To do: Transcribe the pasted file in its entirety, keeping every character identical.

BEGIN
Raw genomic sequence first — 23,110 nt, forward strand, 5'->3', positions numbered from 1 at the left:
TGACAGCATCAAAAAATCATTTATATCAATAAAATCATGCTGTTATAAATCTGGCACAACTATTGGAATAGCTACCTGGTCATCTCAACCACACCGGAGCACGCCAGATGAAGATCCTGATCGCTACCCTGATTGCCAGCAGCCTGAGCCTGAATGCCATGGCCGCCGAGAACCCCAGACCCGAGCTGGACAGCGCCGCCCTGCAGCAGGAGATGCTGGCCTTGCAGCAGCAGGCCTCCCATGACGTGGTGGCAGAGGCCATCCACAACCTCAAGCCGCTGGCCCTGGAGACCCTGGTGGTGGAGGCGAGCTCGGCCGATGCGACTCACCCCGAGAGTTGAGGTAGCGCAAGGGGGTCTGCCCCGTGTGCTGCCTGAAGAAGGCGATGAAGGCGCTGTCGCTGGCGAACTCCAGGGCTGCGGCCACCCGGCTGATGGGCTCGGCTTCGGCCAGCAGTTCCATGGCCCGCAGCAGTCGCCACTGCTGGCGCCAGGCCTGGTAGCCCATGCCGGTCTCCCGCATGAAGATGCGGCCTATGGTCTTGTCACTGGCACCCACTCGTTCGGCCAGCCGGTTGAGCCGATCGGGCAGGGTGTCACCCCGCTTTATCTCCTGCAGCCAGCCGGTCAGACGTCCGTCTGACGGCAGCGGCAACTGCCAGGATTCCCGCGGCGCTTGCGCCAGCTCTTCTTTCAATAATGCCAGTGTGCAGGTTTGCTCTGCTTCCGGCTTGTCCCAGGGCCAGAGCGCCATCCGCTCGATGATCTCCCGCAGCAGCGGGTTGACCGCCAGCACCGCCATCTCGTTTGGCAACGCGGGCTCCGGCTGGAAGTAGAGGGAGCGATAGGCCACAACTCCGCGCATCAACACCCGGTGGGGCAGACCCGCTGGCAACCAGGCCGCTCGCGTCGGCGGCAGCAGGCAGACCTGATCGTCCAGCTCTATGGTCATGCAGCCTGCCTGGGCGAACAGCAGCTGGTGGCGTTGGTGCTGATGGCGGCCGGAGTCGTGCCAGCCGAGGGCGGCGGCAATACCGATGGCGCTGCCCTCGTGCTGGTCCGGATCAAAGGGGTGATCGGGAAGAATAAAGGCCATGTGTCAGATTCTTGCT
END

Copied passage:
Raw genomic sequence first — 23,110 nt, forward strand, 5'->3', positions numbered from 1 at the left:
TGACAGCATCAAAAAATCATTTATATCAATAAAATCATGCTGTTATAAATCTGGCACAACTATTGGAATAGCTACCTGGTCATCTCAACCACACCGGAGCACGCCAGATGAAGATCCTGATCGCTACCCTGATTGCCAGCAGCCTGAGCCTGAATGCCATGGCCGCCGAGAACCCCAGACCCGAGCTGGACAGCGCCGCCCTGCAGCAGGAGATGCTGGCCTTGCAGCAGCAGGCCTCCCATGACGTGGTGGCAGAGGCCATCCACAACCTCAAGCCGCTGGCCCTGGAGACCCTGGTGGTGGAGGCGAGCTCGGCCGATGCGACTCACCCCGAGAGTTGAGGTAGCGCAAGGGGGTCTGCCCCGTGTGCTGCCTGAAGAAGGCGATGAAGGCGCTGTCGCTGGCGAACTCCAGGGCTGCGGCCACCCGGCTGATGGGCTCGGCTTCGGCCAGCAGTTCCATGGCCCGCAGCAGTCGCCACTGCTGGCGCCAGGCCTGGTAGCCCATGCCGGTCTCCCGCATGAAGATGCGGCCTATGGTCTTGTCACTGGCACCCACTCGTTCGGCCAGCCGGTTGAGCCGATCGGGCAGGGTGTCACCCCGCTTTATCTCCTGCAGCCAGCCGGTCAGACGTCCGTCTGACGGCAGCGGCAACTGCCAGGATTCCCGCGGCGCTTGCGCCAGCTCTTCTTTCAATAATGCCAGTGTGCAGGTTTGCTCTGCTTCCGGCTTGTCCCAGGGCCAGAGCGCCATCCGCTCGATGATCTCCCGCAGCAGCGGGTTGACCGCCAGCACCGCCATCTCGTTTGGCAACGCGGGCTCCGGCTGGAAGTAGAGGGAGCGATAGGCCACAACTCCGCGCATCAACACCCGGTGGGGCAGACCCGCTGGCAACCAGGCCGCTCGCGTCGGCGGCAGCAGGCAGACCTGATCGTCCAGCTCTATGGTCATGCAGCCTGCCTGGGCGAACAGCAGCTGGTGGCGTTGGTGCTGATGGCGGCCGGAGTCGTGCCAGCCGAGGGCGGCGGCAATACCGATGGCGCTGCCCTCGTGCTGGTCCGGATCAAAGGGGTGATCGGGAAGAATAAAGGCCATGTGTCAGATTCTTGCT